Fresh Evidence of Violence at Libyan Detention Centers as Boats Turned Back


New evidence of starvation and abuses inside migrant detention centers has been collected from migrants inside seven facilities across Libya.

A report by Amnesty International comes less than a month after Médecins Sans Frontières announced it was suspending its operations at two centers in Libya because of increasing violence towards refugees and migrants.

Amnesty says it has more than 50 fresh accounts documenting severe beatings, sexual violence, extortion, and forced labor at the centers, used to house people who have been forcibly returned after trying to reach Europe across the Mediterranean.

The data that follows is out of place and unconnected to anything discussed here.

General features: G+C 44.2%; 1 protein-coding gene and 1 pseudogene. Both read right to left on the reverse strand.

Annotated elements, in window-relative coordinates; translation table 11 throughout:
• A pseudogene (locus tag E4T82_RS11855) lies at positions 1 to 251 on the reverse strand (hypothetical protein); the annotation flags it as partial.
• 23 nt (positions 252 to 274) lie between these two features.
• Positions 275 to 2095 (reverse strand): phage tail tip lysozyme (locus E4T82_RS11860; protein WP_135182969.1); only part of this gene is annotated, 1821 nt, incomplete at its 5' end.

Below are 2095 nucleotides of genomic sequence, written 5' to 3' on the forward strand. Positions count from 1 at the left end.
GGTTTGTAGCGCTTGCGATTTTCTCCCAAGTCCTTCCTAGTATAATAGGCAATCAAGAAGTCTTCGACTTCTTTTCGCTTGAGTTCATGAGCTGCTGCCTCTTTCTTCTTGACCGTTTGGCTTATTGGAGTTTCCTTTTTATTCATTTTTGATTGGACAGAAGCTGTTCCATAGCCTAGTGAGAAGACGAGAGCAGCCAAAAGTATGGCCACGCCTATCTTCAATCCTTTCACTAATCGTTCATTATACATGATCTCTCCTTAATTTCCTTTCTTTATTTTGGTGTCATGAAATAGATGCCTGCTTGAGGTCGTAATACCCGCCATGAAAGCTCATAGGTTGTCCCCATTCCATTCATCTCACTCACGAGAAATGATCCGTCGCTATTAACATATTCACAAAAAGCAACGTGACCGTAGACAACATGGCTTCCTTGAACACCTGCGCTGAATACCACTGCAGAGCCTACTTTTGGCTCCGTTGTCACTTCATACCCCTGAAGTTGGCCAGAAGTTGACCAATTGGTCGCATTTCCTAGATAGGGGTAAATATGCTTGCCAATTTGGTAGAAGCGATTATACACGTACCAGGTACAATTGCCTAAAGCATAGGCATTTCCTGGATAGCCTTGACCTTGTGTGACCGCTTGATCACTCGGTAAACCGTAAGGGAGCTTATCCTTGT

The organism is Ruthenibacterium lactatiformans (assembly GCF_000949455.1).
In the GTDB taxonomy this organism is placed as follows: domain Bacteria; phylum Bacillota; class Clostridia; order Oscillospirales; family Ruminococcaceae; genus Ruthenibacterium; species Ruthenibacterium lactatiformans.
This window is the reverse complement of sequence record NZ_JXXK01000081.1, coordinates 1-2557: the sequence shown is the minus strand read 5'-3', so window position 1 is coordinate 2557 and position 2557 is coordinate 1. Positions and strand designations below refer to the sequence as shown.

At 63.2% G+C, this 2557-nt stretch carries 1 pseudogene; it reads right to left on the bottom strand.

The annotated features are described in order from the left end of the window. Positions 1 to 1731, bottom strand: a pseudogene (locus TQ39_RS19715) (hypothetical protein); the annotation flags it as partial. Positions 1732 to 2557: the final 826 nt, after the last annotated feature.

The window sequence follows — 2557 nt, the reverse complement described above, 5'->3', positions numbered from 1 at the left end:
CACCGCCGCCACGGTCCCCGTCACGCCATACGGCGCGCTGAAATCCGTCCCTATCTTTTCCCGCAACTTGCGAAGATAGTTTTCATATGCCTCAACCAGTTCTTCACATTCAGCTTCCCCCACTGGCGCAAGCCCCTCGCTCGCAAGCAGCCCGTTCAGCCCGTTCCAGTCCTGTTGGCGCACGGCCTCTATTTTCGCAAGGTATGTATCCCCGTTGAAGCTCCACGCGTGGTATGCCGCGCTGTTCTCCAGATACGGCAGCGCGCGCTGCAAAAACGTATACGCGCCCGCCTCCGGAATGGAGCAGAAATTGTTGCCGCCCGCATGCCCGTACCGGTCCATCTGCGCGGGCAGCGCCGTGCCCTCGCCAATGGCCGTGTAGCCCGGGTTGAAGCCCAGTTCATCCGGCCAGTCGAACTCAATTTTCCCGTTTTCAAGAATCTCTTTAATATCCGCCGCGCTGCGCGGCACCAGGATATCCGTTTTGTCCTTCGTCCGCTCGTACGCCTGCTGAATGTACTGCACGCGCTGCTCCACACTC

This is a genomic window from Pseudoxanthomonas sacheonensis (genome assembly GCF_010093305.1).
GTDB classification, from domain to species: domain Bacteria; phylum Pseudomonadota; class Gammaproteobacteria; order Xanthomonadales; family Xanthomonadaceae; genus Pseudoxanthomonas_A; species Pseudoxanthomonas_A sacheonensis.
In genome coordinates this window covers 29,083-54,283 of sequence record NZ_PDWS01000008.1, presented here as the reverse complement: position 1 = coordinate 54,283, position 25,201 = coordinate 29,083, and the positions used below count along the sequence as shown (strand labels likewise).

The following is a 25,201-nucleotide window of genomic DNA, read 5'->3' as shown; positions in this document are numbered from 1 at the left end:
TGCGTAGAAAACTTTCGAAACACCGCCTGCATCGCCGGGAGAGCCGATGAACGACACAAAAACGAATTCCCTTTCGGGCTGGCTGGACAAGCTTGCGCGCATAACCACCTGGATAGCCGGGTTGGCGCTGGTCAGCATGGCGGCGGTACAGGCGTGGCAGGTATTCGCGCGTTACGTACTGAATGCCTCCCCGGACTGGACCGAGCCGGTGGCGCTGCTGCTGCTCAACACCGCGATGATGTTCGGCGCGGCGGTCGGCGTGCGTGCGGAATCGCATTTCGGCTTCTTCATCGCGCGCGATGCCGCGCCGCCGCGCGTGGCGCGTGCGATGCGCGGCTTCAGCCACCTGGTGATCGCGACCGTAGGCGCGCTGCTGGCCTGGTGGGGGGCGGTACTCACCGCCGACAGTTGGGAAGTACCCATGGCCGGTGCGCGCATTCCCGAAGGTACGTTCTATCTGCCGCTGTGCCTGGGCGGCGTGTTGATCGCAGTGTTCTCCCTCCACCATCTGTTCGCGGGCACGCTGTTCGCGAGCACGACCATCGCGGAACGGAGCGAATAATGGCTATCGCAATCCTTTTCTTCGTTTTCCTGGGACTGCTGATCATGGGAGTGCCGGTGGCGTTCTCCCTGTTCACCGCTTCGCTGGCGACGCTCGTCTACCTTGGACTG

In the report launched on Thursday, testimonies gathered between January 2020 and June 2021 allege that guards coerced women into sex in exchange for water and shot at detainees, causing deaths and injuries, while in one of the centers people were reportedly starving.

Thousands of refugees and migrants are held in detention centers across Libya, which are nominally run by the Directorate for Combating Illegal Migration (DCIM) and overseen by the ministry of the interior.

The centers in Libya have been the repeated focus of allegations of violence and abuse by UN bodies, human rights organizations, and charities. Libyan authorities have vowed to close DCIM centers rife with abuse, but human rights violations have continued unabated in newly opened or reopened centers, said Amnesty.

Read more here.

The Guardian